But the most universal, heartening, and at times heartbreaking aspect of Moonlight is how it is a love story. As much as the core of the film is about Chiron’s development — the man he would become and the boy he was to get there — the heart of the movie is in the relationship between Chiron and Kevin. In their gentle companionship as children, in their shared vulnerabilities and sense of release in adolescence, in their cautious but tender reunion as adults, Moonlight depicts one of the most complicated, believable, and compelling love stories committed to celluloid in years. There is a truth in the pair’s first few tentative steps, in the hesitant way their romance moves forward and crumbles in turn, and the baggage and lives lived that hang in the background as it’s rebuilt, giving the relationship an unmatched force.
The shape of that love story is given form by the incredible art direction, editing, and cinematography of the film. At a time when the status of the pair’s relationship is exceedingly uncertain, Moonlight lingers on the images of Kevin lovingly preparing a meal for Chiron. The warmth of the process, the tactile effort of it, become the focus of the camera in a way that tells the audience everything about how Kevin feels about Chiron without anyone needing to say it. Early in the film, the camera swirls around the participants in a drug deal, communicating the tumult of this corner of Miami and the way one man is at the center of the orbit. And by the same token, the film’s use of color is outstanding, with crisp blues that signify the choices confronted by Chiron, as outlined by the man who takes him under his wing, which director of photography James Laxton often isolates amid white space or primary colors. There’s a warm naturalism to how the film is shot, where every hue pops and a gentle glow permeates moments harsh and beautiful.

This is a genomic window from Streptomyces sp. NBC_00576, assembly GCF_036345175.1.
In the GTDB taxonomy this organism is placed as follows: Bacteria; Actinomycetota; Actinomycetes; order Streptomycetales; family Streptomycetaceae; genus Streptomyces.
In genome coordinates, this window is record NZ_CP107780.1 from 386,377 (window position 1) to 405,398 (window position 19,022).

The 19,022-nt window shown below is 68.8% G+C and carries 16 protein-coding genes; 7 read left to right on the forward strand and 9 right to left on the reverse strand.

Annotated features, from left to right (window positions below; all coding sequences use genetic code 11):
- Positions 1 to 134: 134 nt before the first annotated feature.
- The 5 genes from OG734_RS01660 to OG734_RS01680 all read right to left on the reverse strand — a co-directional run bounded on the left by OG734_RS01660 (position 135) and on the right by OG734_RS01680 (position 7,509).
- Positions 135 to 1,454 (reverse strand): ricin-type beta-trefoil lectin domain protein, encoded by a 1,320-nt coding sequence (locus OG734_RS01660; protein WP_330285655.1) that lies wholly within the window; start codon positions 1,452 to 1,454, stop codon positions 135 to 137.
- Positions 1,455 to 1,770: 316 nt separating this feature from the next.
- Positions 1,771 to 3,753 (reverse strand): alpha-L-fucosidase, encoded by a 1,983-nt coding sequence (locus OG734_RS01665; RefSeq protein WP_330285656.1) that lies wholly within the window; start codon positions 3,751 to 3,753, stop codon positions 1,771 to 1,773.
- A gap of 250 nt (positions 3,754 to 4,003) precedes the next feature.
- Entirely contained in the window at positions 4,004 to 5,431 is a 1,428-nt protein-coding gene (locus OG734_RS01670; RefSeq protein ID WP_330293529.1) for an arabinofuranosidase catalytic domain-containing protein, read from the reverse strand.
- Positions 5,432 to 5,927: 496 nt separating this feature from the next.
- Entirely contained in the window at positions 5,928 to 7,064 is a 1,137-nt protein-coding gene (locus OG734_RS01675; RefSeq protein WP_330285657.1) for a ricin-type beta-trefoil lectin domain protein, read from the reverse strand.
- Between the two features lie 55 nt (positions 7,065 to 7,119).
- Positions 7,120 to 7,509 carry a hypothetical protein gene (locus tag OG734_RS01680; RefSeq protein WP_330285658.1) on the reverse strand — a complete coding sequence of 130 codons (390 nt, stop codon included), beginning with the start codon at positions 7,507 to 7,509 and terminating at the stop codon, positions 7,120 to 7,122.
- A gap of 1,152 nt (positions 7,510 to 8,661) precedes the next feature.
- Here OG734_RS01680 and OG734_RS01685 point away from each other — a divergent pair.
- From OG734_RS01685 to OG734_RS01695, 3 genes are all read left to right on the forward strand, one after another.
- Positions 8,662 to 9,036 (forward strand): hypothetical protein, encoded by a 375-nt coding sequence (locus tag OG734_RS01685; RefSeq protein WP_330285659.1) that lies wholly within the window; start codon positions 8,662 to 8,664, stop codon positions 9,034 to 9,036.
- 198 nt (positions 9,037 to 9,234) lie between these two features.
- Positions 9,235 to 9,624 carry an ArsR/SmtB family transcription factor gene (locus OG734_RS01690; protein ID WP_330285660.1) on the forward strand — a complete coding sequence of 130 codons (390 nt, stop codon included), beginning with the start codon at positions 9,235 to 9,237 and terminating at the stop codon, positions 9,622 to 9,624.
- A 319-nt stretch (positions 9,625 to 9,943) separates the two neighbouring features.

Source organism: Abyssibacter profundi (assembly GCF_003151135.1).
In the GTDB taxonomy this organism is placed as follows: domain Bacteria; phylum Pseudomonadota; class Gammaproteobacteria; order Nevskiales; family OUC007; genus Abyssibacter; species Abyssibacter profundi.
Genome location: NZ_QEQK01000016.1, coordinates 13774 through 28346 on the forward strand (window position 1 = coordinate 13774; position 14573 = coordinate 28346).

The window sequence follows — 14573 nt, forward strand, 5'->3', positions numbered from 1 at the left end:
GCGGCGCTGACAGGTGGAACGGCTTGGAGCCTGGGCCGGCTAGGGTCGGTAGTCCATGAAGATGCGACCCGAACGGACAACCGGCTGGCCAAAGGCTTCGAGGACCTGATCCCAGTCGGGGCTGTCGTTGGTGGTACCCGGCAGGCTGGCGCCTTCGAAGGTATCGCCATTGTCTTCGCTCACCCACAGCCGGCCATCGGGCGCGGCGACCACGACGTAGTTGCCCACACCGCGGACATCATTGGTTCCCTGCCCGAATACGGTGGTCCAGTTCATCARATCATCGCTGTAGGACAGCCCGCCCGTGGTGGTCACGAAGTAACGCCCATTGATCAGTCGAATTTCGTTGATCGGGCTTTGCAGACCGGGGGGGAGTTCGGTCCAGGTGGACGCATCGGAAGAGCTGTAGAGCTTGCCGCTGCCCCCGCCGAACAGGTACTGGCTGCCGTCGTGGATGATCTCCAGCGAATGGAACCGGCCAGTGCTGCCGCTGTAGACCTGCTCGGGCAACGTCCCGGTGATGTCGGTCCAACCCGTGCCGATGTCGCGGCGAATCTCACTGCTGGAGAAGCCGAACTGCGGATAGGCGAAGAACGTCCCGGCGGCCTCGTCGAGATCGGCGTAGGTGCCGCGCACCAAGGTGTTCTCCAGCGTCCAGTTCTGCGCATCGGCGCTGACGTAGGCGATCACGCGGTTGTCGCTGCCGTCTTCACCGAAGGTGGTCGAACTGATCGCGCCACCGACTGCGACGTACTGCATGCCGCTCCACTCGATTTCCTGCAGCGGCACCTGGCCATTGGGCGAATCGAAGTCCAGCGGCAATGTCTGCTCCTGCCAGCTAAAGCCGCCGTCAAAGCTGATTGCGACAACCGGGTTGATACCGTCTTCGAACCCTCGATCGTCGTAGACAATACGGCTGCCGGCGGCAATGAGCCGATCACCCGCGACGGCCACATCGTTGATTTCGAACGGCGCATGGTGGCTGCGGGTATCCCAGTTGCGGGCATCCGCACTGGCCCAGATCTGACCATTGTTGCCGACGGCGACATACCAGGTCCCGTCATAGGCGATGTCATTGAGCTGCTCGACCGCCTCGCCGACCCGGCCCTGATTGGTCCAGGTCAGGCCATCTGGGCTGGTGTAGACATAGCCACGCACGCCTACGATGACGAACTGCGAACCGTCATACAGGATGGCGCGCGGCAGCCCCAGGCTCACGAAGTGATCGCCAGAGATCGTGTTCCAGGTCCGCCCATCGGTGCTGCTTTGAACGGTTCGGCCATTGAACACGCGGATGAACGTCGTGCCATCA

But all that beauty is in service of what is, unassumingly, a tremendous ensemble film. As Moonlight passes through the years, only Naomie Harris (who gives an incredible performance as Chiron’s mother Paula) appears in all three segments. And despite their comparatively brief appearances, Janelle Monáe and especially Mahershala Ali make big impressions as the early lights in Chiron’s life. But with that lack of continuity, it falls to the tripartite collection of actors who portray Chiron and Kevin at different points in their lives to carry the whole, and each rises to the occasion. There is a unity to these two young men from youth to adulthood, a cohesiveness to their struggles and their characters even as each changes dramatically, that speaks to the overwhelming talents of the actors young and old, and the quality of the writing that supports them.
Moonlight is simply a superlative film, one whose merit and impact are hard to capture with the clumsy implements of the written word. It is wide in scope, spanning years and grazing eternal truths, but also succinct and focused on the compelling story of Chiron and committed to providing a glimpse of his inner life. It shows harrowing events in gorgeous ways and tender moments with artistic care. It is a film about who we are, and who we choose to be, that finds power and beauty in the spaces in between.